Uncle Stewart hit him in the back of the head again. This time Sanford saw stars. He stared straight into a swimming school of twinkling lights, trying to get his vision into focus. As a small-framed boy with a passive nature, Sanford had already learned how to tense any part of his body just a split second before the impact of an oncoming blow, but the skill was useless with a strike to the head. It took too long to get his arm up there. Uncle Stewart kept catching him unprepared.

Meanwhile a rush of guilt flooded through him. The truth was that he could have avoided that last blow altogether. Uncle Stewart was correct that Sanford knew what he meant. He had to admit to himself that he tried to play dumb and Uncle Stewart saw straight through it. Sanford made an indelible mental note: Do not lie to Uncle Stewart unless you are prepared to really put one over. He’s an expert and he will catch you.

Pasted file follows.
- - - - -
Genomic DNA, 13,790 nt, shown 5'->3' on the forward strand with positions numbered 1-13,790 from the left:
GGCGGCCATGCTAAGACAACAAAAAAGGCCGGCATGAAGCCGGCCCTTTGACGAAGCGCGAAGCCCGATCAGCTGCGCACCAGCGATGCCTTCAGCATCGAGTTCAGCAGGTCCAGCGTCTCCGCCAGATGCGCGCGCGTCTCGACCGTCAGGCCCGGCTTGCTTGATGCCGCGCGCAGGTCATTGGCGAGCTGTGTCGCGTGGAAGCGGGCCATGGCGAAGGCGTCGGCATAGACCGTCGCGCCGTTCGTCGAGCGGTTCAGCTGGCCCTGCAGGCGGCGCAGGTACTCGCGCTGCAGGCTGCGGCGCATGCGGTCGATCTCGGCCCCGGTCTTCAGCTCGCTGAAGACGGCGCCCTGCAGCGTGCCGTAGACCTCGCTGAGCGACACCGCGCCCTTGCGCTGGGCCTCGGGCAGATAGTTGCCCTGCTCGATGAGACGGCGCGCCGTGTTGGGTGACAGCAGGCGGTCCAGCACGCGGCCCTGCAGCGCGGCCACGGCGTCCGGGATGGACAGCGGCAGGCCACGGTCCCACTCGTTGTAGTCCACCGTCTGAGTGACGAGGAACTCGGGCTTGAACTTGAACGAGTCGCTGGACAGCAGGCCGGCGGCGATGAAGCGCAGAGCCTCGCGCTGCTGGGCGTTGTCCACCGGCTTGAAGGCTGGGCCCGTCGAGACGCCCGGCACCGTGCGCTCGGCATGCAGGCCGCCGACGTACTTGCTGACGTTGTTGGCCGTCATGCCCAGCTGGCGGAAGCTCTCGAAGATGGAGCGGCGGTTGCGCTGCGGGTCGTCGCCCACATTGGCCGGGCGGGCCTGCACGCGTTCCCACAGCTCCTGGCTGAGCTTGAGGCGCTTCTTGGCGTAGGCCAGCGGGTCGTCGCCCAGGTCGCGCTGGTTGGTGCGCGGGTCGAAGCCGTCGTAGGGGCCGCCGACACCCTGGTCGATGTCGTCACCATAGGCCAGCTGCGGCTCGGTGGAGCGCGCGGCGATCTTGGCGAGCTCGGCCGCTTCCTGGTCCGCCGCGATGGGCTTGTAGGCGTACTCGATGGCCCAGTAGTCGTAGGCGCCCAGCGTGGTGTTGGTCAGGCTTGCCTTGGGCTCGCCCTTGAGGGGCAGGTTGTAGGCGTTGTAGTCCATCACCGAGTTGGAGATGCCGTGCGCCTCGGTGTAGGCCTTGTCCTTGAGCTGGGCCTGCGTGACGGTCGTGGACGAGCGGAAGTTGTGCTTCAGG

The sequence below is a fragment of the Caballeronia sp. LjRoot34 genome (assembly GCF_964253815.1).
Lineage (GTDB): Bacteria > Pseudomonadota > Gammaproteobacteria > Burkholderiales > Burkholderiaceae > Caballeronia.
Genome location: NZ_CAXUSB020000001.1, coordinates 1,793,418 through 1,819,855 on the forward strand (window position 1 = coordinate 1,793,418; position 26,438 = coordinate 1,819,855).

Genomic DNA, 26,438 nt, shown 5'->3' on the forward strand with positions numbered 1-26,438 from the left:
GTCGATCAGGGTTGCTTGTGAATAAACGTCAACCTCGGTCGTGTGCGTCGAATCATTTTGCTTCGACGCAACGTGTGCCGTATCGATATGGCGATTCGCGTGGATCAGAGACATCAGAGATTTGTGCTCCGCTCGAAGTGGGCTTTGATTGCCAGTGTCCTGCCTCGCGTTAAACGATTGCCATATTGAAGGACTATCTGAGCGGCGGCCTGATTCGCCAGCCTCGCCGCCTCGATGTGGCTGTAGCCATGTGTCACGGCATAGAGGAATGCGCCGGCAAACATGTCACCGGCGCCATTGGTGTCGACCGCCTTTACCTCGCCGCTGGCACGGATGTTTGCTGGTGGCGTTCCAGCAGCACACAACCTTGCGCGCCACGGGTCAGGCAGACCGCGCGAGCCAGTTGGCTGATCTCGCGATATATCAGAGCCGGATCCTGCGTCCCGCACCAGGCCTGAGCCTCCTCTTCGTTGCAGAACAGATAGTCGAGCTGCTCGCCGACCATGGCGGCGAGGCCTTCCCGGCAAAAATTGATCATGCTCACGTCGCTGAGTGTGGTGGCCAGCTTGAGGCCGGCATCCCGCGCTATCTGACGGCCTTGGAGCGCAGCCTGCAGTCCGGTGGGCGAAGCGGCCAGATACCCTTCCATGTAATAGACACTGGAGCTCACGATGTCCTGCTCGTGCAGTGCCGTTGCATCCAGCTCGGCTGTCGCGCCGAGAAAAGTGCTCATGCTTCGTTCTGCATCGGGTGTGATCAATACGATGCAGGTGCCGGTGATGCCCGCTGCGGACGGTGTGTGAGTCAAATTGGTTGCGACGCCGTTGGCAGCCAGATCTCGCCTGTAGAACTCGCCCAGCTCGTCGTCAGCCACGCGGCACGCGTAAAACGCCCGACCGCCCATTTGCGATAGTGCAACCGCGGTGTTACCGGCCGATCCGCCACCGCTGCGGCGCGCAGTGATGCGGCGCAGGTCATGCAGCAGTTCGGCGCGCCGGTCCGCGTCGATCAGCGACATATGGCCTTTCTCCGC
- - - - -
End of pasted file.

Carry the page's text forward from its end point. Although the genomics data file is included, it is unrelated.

Uncle Stewart laughed. “That last little love tap got your attention, didn’t it? So try it again: Jeanette MacDonald would be the best choice for David O. Selznick’s next picture, because of her…”

“Talent, humility, and brains!” Sanford immediately chimed in.

Uncle Stewart’s face lit up so brightly that Sanford realized he had scored a point. “Exactly! These are the values that ought to drive American movies today. …”

 

 

anthony-flacco's picture